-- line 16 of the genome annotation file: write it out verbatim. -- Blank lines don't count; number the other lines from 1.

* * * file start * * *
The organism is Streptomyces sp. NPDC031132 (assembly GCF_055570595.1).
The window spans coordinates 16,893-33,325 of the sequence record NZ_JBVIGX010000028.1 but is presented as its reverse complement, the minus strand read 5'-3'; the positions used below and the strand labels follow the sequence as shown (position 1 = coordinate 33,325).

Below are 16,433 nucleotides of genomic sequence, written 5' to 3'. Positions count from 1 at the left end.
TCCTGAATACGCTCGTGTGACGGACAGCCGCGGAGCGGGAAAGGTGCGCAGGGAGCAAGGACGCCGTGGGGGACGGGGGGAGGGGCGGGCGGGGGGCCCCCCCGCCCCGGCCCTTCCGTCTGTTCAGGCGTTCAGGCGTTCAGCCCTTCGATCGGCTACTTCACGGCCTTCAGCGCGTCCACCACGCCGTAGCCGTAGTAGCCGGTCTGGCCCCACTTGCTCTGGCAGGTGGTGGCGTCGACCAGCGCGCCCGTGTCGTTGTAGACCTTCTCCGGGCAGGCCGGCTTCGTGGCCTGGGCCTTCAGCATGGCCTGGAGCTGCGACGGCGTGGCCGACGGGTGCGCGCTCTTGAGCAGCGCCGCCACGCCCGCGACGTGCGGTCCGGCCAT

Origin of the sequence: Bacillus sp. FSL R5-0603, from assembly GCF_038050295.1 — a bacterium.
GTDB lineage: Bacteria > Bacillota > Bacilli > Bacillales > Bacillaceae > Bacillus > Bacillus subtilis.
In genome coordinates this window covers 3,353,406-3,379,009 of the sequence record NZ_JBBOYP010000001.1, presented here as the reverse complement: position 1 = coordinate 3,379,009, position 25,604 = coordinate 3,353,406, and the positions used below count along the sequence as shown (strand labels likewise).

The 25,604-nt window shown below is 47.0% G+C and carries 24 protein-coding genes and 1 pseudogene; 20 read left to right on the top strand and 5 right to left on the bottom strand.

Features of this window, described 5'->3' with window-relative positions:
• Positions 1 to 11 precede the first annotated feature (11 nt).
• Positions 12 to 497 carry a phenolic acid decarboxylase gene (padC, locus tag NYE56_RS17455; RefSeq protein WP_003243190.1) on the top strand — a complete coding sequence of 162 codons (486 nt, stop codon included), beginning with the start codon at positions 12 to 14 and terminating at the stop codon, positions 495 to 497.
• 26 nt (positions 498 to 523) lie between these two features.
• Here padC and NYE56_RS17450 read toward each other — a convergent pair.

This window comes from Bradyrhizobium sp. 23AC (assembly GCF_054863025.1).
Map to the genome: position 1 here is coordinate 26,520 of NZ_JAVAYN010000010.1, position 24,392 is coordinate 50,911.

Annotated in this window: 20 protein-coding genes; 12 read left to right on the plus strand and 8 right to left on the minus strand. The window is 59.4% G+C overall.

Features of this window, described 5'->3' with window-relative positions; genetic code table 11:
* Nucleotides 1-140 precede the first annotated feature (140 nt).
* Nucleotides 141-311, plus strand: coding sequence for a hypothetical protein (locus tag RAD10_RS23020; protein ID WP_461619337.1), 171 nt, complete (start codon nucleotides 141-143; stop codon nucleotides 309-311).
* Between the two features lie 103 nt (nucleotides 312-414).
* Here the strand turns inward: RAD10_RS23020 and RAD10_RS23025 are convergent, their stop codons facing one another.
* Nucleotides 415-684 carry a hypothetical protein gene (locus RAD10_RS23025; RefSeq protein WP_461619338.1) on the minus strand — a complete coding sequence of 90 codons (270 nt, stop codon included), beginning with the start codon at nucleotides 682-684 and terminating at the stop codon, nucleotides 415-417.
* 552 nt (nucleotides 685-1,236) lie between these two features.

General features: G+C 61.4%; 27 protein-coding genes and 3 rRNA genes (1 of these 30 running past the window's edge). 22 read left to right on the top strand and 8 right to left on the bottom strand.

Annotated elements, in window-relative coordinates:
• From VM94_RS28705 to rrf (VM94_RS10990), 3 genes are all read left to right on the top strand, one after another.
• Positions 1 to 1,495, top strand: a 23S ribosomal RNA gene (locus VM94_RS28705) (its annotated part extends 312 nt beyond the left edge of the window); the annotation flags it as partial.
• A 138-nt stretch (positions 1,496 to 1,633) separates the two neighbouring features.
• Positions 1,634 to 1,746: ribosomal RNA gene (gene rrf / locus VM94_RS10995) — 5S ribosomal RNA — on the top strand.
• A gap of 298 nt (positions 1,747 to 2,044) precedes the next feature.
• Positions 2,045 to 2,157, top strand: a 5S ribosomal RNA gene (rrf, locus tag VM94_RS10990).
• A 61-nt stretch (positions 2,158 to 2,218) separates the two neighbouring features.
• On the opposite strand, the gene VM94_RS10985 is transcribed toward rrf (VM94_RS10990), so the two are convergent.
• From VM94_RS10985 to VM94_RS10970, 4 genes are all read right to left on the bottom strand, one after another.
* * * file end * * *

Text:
Annotated in this window: 20 protein-coding genes; 12 read left to right on the plus strand and 8 right to left on the minus strand. The window is 59.4% G+C overall.